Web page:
What’s the most dangerous room in your house?


Home is our haven Most feel comfortable in the kitchen with its familiarity and comforting smells. But statistically it is the most dangerous place to be, Recent numbers show in 300 dwelling fires in a single winter 220 were caused by cooking. Don’t starve or eat takeaways all the time. What to do?. Don’t leave things unattended on the stove Be there! If contents of a pan catch fire smother with a fire blanket or a large saucepan lid Don’t use water, (Hint you could put Baking Soda on it). Importantly mentally rehearse what you would do and Keep FIRESAFE.


We love the comfort of an electric blanket. But its sweet comfort can turn sour by igniting a fire in your bed. If you’re there, turn the power off at the switch or switchboard. Extinguish the fire . Look after your blanket - Do NOT tuck an electric blanket under the mattress, fold it over double, crease it, or extend it under the pillows. It will warn you it is wearing - minor charring, hotspots or uneven heating , doesn’t turn on or heat reliably , then eventually it will start a fire, buy a new one and keep FIRESAFE


Nightly news pictures inspire us with the exploits of firefighters all over the world. Well equipped, trained firefighters at significant fires. In truth the number of significant domestic fires is small Small domestic fires are dealt with effectively by someone there using basic equipment. Adopt a simple process - Assess: Is it small enough to handle? Decide:What will you do? Smother or Extinguish it. Deal with it. But like firefighters on TV it is better with the basics a Fire Blanket and Portable extinguisher AND the training to use them. Don’t wait for a fire before doing something to Keep FIRESAFE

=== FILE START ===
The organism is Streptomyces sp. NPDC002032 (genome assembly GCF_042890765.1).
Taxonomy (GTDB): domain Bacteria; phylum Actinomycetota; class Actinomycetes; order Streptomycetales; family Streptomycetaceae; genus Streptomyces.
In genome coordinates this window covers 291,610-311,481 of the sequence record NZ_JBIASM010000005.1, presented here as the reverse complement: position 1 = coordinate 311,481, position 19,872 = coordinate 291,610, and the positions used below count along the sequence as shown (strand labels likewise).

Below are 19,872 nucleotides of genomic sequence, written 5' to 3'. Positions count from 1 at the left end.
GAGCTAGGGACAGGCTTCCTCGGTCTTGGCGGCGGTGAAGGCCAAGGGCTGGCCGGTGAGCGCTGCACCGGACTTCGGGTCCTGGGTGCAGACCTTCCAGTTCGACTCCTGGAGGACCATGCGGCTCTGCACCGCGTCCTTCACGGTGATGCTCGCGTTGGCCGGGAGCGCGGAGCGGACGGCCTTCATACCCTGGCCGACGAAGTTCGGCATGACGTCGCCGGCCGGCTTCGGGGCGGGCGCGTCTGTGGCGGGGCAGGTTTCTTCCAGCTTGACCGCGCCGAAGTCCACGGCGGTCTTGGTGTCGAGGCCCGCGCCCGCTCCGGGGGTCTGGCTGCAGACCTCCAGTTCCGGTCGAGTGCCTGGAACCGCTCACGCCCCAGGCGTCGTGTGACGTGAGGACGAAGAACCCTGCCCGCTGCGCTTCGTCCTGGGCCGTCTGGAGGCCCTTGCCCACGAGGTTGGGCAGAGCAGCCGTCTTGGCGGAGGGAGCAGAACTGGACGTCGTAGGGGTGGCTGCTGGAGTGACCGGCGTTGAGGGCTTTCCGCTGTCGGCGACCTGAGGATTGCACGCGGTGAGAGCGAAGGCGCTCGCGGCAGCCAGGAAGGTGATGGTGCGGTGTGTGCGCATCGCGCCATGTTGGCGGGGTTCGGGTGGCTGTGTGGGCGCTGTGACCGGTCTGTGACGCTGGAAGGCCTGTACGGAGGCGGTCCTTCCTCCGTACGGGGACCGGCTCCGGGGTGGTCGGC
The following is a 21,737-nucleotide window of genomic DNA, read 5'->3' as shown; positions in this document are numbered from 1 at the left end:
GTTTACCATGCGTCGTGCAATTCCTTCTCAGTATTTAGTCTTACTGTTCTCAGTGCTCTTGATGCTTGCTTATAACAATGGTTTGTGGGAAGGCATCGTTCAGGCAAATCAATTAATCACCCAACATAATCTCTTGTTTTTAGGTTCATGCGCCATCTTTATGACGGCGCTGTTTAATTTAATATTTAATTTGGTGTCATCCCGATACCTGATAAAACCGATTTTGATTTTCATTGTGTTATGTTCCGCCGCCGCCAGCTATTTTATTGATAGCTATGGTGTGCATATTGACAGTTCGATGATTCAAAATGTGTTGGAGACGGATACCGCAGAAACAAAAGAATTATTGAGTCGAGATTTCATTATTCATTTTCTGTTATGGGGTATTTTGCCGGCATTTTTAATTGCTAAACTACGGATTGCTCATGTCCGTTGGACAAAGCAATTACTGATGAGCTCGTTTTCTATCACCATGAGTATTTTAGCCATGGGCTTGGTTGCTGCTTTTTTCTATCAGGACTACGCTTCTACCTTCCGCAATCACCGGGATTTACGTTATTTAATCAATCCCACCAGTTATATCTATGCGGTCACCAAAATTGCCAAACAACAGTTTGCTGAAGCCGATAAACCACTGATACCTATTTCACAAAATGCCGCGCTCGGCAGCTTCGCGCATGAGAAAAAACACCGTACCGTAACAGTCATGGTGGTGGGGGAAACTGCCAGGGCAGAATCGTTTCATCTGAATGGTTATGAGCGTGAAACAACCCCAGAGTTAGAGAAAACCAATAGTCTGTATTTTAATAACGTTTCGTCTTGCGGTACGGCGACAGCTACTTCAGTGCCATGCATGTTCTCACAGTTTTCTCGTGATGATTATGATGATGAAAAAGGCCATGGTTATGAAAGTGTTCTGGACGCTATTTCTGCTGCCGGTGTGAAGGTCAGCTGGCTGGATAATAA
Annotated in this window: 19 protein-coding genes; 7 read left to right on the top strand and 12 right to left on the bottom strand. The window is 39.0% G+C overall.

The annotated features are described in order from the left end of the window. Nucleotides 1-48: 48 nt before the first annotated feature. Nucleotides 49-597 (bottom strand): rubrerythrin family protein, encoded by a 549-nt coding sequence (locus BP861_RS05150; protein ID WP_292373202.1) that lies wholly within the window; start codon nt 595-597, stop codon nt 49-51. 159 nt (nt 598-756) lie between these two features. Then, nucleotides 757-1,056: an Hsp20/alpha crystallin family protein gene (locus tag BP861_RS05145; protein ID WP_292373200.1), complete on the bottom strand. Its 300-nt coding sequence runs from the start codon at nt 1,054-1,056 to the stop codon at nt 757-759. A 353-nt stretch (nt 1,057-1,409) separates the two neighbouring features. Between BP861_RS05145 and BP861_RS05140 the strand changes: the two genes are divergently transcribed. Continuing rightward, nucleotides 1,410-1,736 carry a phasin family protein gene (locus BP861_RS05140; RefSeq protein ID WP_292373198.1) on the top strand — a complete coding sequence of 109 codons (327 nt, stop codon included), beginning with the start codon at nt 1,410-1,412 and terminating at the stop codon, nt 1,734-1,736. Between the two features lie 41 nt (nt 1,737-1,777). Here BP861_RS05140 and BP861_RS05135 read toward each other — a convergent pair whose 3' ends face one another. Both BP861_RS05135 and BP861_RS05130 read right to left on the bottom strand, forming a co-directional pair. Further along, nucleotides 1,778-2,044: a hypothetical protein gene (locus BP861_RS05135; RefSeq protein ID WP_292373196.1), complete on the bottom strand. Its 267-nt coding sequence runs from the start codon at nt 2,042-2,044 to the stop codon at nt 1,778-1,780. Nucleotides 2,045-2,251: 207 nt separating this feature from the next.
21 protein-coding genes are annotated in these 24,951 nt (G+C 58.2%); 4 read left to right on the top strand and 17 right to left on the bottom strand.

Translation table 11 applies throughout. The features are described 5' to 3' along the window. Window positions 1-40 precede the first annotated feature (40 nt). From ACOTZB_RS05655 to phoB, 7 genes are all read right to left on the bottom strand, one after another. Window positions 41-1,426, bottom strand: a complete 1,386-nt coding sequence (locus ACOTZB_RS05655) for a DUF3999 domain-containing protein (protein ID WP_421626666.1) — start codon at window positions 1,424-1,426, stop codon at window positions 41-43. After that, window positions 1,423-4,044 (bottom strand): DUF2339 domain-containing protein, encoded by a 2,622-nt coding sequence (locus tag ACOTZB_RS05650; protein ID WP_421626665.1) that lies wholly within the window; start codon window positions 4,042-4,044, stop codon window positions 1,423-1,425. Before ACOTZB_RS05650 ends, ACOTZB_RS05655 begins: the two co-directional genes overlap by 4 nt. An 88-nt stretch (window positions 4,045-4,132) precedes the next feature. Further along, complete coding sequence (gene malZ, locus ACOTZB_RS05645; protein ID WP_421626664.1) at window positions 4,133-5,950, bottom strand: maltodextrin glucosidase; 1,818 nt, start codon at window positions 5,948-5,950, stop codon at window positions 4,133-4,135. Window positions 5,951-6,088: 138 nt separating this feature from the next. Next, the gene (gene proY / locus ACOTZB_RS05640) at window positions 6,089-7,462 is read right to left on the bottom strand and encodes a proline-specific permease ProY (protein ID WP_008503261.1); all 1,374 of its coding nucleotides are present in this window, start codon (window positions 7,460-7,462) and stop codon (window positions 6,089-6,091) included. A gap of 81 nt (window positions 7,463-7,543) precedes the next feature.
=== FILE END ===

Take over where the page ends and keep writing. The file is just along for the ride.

We are more afraid of threats outside than those at home. We lock up the house, sometimes installing deadlocks. Smoke Detectors are compulsory because fires frequently occur in homes. Fires spread quickly, smoke spreads even faster Smoke kills efficiently and quickly- in a smoky fire you must leave the house immediately. Time to unlock a deadlock will trap you long enough to kill you. Deadlocks prevent thieves from taking your possessions away when no one is home. Even security doors can take time. Everyone needs to practice how to escape quickly. Don’t lock yourself in Keep FIRESAFE.

The rest of the series will include, amongst others, fires in:

  • Microwave oven 
  • Television set 
  • Phone charger 
  • Discarded batteries
  • Barbecue gas bottles
  • Lounge suite
  • Cigarette butt
  • Brush fences
  • Clothing on heaters
  • Children’s nightwear
  • Chimneys
  • Car
  • Caravan
  • Boat
Notes on
  1. Home fire extinguishers
  2. Fire Prevention at home
  3. Preparing Home Fire plans
  4. Fire Insurance claims